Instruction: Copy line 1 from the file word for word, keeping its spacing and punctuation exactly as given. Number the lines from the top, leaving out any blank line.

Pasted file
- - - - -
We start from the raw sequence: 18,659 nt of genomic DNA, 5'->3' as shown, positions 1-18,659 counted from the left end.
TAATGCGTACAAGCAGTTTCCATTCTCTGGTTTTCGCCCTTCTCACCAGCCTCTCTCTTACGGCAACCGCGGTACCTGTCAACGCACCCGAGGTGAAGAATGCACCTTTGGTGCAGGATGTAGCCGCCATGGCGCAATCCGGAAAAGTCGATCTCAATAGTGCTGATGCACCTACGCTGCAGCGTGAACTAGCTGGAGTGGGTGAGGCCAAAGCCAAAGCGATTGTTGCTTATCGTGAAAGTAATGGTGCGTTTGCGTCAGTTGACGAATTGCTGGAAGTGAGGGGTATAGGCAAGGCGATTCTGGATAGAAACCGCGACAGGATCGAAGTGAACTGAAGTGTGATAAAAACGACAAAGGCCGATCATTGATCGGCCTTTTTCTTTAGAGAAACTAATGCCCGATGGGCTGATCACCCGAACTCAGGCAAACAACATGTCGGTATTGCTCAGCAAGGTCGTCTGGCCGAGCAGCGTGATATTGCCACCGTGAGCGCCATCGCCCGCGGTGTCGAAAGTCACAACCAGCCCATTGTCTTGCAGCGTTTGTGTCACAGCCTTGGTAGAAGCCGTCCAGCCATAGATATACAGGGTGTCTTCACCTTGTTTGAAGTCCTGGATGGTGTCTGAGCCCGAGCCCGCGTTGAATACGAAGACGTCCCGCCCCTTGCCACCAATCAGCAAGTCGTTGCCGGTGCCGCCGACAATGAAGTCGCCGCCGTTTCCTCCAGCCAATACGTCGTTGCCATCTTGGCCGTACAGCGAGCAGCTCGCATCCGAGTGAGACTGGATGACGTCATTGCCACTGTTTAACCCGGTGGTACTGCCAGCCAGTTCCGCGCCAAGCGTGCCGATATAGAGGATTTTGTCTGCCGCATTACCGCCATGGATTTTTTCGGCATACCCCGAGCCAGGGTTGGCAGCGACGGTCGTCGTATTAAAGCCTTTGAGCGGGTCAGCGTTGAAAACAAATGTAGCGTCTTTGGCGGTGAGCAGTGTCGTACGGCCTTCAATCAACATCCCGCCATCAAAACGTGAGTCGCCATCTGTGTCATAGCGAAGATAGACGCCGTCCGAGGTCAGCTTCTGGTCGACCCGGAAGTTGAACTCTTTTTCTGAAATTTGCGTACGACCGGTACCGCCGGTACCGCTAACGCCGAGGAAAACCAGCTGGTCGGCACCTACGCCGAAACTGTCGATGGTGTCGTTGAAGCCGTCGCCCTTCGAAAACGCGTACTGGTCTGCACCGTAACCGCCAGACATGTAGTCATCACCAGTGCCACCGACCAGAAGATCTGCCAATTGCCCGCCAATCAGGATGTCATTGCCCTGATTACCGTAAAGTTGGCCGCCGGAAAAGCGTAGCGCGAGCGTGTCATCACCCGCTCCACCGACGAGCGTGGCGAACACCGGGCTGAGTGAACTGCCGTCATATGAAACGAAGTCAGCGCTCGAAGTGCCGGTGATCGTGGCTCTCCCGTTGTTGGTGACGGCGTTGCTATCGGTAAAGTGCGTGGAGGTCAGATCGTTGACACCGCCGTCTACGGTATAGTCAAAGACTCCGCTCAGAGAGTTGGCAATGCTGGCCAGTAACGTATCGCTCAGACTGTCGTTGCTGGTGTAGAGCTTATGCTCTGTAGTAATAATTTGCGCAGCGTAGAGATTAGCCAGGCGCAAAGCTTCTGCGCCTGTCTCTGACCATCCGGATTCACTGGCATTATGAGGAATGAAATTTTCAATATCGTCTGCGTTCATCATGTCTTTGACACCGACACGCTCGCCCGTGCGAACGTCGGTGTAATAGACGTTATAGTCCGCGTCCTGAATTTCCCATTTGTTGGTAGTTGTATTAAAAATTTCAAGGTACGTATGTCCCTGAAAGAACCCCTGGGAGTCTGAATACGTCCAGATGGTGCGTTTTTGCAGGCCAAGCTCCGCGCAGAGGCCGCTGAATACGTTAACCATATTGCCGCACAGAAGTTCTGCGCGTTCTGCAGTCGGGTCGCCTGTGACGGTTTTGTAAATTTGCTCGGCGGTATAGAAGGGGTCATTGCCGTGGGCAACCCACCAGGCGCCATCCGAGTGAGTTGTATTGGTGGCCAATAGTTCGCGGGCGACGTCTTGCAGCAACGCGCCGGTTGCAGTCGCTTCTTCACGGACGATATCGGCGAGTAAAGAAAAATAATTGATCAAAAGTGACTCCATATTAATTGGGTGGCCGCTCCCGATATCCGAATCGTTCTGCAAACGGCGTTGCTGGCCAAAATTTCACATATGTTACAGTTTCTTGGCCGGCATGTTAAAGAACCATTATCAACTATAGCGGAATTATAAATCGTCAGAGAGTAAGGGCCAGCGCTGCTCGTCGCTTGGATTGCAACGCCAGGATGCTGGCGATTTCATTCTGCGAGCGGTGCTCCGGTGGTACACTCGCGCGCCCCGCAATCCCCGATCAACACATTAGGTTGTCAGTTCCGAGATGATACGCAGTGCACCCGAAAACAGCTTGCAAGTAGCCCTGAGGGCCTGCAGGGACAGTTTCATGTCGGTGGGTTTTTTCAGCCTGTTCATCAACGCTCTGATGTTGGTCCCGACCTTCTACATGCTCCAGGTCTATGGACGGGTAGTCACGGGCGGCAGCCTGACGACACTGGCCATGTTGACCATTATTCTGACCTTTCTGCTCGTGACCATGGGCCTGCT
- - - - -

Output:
We start from the raw sequence: 18,659 nt of genomic DNA, 5'->3' as shown, positions 1-18,659 counted from the left end.